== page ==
County Magazine | February 13, 2023
The 2023 legislative session in underway; as always, TAC is here for you
The Texas Legislature is back for its 88th regular session. By the time lawmakers are done on May 29, they will have considered about 7,000 bills, if recent history is any guide. Most of these bills will not become law, but hundreds of them will, and anywhere to one-third to one-half will affect county government in one way or another.
The Texas Association of Counties' Legislative Services staff members will be watching the Legislature closely, tracking county-related bills as they're filed and monitoring them for TAC's members and affiliate associations. TAC's legislative team members work tirelessly to be a trusted source of information for county officials who seek to stay up to date with the ever-changing legislative landscape at the Capitol. They help prepare officials in every county office to build a constructive partnership with state representatives and senators, guided by the belief that policy is strengthened and improved when local and state officials work together.
"The amount of work that they do is just tremendous," TAC Legislative Services Director Noe Barrios said of the staff he supervises. "They're able to take a several thousand-page bill or budget and distill it down to its most relevant information for county members."
2023 Legislative Schedule
A list of important dates for the 88th legislative session, along with events scheduled for TAC members. For a full list of TAC events, visit www.county.org/calendar-of-events.
The big news so far in a session that is only a few weeks old is the amount of general revenue lawmakers will have available for the next two-year budget cycle — an unprecedented $188.2 billion, according to the biennial revenue estimate that Comptroller Glenn Hegar released on Jan. 9, the day before the 88th Legislature convened. That's a 26% increase over the revenue lawmakers had available in 2021 when they passed the current 2022-23 budget, which ends Aug. 31.
In addition, Hegar projected that the current budget would end with a $32.7 billion surplus. Under state law, $10 billion of that amount is reserved for highway projects and the rainy-day fund, but the rest is available for lawmakers to use to supplement the current budget.
"The enormous amount of projected revenues give the state a remarkable, or a truly once-in-a-lifetime opportunity, for historical actions in this legislative session," Hegar said.
Passing a balanced, two-year budget is the only constitutional obligation the Legislature must meet each 140-day regular session. Of course, no Legislature has stopped there. Lawmakers will consider many more issues this session, with property taxes topping just about every list of priorities.
The state does not levy a property tax; its revenue comes from sales taxes and other levies and fees. However, the state can provide some property tax relief. It can, for example, increase the homestead exemption to help lower local property taxes. Lt. Gov. Dan Patrick, who leads the Texas Senate, supports raising the homestead exemption from $40,000 to $70,000.
Stay on top of the action at the Capitol with these resources.
Other priorities supported by Patrick, House Speaker Dade Phelan and Gov. Greg Abbott include strengthening the power grid and investing in infrastructure. Public education, school safety, health care, elections, border security and numerous other major issues will generate their share of headlines as lawmakers begin the business of lawmaking in earnest over the next three months.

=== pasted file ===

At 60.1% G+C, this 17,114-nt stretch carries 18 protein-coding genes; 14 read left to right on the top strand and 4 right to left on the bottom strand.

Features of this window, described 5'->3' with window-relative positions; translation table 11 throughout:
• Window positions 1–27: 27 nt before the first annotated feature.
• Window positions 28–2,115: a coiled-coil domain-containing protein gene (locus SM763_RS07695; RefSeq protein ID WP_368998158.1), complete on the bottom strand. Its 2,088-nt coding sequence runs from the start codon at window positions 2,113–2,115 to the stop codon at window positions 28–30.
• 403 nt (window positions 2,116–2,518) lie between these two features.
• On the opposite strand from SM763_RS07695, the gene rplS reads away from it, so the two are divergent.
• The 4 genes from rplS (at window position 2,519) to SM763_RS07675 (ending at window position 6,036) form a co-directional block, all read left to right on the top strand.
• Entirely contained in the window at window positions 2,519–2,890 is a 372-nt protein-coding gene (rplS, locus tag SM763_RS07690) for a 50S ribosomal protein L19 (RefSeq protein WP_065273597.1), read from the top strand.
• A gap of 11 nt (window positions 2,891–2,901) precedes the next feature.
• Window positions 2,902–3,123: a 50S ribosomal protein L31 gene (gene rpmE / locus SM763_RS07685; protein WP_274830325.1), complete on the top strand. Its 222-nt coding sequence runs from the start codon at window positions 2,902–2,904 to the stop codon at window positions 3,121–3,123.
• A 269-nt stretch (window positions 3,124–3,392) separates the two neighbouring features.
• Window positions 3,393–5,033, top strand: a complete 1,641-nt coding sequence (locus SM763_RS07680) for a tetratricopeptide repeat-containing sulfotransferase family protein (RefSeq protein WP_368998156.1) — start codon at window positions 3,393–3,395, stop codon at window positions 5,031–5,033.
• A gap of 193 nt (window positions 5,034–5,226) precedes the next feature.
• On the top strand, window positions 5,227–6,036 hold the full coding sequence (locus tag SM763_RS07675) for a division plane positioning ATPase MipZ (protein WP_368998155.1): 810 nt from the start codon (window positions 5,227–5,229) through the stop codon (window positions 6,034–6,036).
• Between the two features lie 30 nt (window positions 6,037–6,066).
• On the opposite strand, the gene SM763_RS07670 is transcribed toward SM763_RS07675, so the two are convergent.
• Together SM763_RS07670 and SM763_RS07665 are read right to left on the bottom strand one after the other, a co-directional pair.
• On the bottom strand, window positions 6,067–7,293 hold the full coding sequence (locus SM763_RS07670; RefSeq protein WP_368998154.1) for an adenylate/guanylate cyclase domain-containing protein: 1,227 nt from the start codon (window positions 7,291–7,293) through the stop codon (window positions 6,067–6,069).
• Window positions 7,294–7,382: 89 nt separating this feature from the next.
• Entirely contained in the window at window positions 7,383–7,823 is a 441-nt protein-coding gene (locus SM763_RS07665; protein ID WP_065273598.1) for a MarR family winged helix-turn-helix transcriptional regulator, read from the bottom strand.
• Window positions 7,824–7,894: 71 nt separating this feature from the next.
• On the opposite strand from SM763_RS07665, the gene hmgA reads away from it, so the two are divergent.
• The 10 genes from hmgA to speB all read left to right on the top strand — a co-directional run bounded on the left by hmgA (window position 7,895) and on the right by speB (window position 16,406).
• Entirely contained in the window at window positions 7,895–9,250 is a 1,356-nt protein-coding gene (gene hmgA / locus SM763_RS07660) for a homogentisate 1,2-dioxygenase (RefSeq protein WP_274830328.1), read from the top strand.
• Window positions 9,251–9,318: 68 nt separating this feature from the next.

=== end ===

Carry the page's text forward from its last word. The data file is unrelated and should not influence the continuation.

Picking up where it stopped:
Notable for counties is Patrick's support for the construction of a state mental health hospital in the Panhandle and providing state money for additional mental health beds throughout rural Texas. Patrick has also called for the creation of a law enforcement enhancement fund, which he has said he would like to develop with the Texas Association of Counties and our members.
In addition to increased state support for mental health services and resources, county priorities include state funding to ease jail staffing shortages and reduce the backlog of state felons in county jails awaiting transfer to the Texas Department of Criminal Justice. This unfunded cost to county taxpayers and many others like it cumulatively contribute to higher property taxes as local governments pick up the state's tab.
It's one reason why county judges, commissioners and other county officials are always scanning the legislative horizon for such unfunded mandates headed their way. "I think it's important that we continue to remind legislators that fully funding some of the mandates they pass down to local governments would provide some property tax relief," Barrios said.
County officials also will be keeping a close eye on continued efforts to make it harder for local officials to effectively participate in the state policymaking process. The latest attempt, Senate Bill 175, would ban so-called taxpayer-funded lobbying and repeal TAC's enabling statute.
County engagement is critical during each session. If the world is run by those who show up, then there is no better way for counties to state their case than to reach out to their representatives and senators and develop a collaborative relationship. TAC stands by as an always-available informational resource.
"The work of counties never stops, and neither does TAC's," Barrios said.